Alaska health officials reported Wednesday that a health worker had a severe allergic reaction to a COVID-19 vaccine within 10 minutes of receiving an injection. She was treated overnight and kept in the hospital, but has recovered. (December 16)
DR. LINDY JONES: So yesterday at Bartlett Regional Hospital here in Juneau, Alaska, we rolled out our vaccine program for health professionals. We got one of our health workers to get the COVID vaccine. About 10 minutes later she felt flushed, so she took a Benadryl herself, sat around where we kept people after the vaccination, and felt a little short of breath. So then was transferred to the emergency room. I was concerned about an anaphylactic reaction. So gave her the standard treatment of a dose of subcutaneous – or excuse me, intramuscular epinephrine. And she responded immediately. And she is doing well. She is out of medication. She has no oxygen. We’re just watching her, so she’s back to baseline. I heard a little tired from the Benadryl we gave her.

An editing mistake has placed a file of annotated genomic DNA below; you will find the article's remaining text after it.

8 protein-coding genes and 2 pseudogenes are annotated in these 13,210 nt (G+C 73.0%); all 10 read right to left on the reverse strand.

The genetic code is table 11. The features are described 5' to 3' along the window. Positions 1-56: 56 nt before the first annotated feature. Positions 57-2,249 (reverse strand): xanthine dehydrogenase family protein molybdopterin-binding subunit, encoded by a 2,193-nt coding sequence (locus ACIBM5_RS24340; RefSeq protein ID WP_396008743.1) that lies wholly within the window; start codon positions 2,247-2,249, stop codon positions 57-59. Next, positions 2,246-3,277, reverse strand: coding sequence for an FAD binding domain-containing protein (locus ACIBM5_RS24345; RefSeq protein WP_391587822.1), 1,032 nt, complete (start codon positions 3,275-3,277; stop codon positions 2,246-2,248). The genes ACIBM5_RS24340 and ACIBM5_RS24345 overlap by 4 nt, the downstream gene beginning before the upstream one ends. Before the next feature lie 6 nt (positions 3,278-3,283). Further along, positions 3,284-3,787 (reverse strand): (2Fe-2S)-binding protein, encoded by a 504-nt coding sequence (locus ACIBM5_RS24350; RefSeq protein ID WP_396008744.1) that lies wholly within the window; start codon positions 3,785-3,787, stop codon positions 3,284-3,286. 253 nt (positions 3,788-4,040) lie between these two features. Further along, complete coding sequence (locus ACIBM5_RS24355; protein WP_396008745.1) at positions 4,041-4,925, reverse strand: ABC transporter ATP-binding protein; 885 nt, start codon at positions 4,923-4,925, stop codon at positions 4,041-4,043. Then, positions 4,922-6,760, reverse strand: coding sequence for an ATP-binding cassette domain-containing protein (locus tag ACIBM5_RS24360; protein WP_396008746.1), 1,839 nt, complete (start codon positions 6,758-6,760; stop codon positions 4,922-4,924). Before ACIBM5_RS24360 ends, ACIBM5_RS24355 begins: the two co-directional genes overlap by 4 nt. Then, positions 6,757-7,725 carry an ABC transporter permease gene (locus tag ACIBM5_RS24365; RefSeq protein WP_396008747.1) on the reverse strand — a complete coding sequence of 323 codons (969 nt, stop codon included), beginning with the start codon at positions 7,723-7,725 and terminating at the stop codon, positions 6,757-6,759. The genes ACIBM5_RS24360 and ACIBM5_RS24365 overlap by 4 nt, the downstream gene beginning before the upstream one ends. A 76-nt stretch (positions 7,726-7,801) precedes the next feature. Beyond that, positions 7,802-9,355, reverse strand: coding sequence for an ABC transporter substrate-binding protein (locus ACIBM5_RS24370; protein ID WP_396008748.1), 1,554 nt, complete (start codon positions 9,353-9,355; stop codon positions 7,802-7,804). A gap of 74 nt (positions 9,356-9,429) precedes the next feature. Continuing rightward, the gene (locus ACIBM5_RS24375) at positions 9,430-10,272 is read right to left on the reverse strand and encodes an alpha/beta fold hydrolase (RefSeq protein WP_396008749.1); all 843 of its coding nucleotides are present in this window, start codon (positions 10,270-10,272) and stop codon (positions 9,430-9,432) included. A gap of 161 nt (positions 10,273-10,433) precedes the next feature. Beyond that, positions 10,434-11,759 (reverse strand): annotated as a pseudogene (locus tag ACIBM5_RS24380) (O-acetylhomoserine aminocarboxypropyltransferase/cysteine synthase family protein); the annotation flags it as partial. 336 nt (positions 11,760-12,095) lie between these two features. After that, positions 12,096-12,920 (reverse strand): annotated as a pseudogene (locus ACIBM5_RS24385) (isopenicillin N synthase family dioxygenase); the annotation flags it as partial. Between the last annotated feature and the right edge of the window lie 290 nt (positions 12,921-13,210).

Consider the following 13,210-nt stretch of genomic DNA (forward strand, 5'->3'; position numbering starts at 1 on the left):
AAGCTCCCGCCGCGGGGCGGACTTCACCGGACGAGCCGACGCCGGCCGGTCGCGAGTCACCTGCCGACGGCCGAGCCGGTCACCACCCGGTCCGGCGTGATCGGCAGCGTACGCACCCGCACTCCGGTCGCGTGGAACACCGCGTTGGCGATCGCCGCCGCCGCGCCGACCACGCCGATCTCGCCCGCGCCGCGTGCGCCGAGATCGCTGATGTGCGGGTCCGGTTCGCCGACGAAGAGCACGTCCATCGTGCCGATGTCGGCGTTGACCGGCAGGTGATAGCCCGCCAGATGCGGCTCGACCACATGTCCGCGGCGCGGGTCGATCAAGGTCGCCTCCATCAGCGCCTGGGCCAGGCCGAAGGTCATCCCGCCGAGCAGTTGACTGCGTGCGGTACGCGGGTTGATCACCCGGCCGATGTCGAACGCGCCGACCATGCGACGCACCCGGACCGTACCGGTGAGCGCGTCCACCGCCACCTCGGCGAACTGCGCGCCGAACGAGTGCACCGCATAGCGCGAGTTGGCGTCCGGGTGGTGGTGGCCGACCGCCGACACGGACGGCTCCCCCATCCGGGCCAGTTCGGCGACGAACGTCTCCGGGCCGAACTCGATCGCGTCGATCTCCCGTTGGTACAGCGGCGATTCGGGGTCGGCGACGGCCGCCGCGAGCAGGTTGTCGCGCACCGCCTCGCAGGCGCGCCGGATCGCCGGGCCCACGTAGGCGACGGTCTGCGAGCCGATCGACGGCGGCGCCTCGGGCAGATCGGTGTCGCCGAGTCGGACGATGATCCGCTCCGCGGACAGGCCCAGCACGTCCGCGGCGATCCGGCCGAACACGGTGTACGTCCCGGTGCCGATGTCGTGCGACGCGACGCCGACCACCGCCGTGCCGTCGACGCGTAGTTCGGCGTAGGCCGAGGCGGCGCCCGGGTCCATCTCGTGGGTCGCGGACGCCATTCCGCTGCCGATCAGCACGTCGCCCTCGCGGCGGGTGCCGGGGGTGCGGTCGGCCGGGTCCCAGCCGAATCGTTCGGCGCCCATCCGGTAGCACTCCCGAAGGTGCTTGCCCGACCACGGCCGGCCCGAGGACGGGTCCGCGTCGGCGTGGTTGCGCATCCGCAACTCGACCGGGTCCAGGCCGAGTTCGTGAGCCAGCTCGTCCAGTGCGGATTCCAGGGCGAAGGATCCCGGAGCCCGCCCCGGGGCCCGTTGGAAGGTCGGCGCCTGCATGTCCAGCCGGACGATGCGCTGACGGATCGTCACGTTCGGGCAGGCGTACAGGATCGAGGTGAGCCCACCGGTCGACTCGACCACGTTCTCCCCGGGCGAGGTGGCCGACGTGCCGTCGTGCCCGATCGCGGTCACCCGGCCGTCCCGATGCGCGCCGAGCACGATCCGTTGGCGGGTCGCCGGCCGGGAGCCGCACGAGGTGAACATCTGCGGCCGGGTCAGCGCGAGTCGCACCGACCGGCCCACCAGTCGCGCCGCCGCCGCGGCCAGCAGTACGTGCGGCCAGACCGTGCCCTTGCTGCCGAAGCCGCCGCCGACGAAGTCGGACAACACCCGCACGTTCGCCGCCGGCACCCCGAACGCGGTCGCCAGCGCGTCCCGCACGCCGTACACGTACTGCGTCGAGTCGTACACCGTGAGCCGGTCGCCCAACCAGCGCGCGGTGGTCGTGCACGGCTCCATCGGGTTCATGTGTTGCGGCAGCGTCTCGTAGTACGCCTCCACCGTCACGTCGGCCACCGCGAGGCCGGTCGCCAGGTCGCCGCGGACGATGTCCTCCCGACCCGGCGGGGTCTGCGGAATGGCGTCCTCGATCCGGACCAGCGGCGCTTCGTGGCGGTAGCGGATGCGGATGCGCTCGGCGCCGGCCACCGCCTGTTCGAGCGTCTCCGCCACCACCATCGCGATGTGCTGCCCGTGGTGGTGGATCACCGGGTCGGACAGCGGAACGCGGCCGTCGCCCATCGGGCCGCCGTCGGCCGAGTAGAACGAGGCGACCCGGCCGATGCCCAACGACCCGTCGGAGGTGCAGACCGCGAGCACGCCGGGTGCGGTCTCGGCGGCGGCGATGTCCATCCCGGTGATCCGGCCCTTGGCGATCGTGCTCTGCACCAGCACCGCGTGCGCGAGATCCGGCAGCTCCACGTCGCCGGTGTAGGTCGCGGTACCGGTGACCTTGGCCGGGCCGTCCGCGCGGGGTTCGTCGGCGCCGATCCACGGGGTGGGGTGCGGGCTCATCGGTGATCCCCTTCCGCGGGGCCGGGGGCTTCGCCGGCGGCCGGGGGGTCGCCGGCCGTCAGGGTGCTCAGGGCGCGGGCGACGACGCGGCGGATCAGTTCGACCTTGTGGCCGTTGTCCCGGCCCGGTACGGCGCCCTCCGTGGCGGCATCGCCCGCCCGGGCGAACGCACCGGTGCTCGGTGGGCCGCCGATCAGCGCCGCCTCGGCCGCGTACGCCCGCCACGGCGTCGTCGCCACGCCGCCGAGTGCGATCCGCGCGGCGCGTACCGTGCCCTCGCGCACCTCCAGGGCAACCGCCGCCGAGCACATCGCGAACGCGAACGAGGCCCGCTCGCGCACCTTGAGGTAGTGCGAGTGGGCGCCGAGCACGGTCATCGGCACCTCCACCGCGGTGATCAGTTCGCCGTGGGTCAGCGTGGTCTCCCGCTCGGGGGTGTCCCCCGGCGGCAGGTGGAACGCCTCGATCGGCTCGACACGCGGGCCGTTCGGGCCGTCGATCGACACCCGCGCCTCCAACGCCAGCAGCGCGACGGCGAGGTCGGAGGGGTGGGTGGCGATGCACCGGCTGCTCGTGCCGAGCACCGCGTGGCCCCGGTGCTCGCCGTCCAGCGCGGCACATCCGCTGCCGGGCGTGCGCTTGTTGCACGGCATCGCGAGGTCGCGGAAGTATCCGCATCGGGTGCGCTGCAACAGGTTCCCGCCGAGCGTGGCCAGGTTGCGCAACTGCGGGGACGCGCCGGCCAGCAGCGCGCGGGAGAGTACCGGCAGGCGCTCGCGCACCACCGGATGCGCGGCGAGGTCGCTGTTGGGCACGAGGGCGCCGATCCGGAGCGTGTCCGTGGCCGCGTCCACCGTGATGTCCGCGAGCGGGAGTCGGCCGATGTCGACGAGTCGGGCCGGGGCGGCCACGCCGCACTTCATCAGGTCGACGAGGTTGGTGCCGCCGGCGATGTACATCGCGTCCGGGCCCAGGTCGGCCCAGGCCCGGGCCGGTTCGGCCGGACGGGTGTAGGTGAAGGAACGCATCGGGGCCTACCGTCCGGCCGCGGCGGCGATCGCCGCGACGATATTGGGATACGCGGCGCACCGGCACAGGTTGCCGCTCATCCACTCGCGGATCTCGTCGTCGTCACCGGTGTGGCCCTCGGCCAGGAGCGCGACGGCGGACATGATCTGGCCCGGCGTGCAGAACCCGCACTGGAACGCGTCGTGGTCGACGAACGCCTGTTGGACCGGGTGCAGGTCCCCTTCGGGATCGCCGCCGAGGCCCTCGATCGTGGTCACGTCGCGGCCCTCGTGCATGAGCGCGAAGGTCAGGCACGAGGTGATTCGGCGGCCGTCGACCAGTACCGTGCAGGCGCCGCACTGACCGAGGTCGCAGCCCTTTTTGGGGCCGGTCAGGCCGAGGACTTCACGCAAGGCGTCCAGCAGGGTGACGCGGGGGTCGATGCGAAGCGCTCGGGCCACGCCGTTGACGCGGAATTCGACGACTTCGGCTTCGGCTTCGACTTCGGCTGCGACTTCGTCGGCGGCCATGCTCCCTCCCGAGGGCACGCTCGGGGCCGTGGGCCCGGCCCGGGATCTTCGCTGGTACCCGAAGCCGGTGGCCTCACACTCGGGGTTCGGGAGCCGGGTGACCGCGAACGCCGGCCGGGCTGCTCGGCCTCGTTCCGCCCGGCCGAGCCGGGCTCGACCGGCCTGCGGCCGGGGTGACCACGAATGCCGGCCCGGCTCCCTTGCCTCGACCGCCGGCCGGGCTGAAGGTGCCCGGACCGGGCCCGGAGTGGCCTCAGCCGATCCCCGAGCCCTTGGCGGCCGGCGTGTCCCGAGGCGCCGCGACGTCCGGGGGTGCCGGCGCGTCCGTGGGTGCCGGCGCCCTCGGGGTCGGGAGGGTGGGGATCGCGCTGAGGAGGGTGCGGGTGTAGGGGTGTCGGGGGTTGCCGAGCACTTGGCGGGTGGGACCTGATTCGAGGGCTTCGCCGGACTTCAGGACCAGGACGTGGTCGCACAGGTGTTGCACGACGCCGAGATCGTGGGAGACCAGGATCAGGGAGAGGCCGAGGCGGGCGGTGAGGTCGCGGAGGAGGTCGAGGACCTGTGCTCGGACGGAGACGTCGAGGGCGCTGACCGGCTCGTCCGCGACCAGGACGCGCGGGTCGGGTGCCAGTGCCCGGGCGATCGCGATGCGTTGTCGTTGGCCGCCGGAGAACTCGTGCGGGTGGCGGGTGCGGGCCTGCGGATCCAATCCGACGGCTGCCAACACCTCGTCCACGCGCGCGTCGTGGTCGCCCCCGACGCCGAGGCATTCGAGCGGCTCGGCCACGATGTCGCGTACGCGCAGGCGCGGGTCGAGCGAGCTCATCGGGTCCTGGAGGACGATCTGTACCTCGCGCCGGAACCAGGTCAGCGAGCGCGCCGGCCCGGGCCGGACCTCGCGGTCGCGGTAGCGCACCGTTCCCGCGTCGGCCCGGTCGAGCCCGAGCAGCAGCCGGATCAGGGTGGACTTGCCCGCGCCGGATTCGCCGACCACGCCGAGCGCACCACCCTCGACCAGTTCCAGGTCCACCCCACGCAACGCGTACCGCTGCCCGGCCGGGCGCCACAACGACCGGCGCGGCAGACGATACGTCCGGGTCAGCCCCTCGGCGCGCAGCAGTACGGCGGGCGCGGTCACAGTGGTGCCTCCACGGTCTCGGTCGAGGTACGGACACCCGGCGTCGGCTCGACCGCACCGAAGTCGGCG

DR. JAY BUTLER: So far this is the only case in the United States. However, that doesn’t mean that there won’t be more cases. So we will continue to monitor closely.
DR. ANNIE ZINK: At the moment we have no plans to change our vaccination schedule, our dosage, our regimen. This is all a nice part of what we were looking for and expecting and looking forward to. We ensure that healthcare providers are aware of this.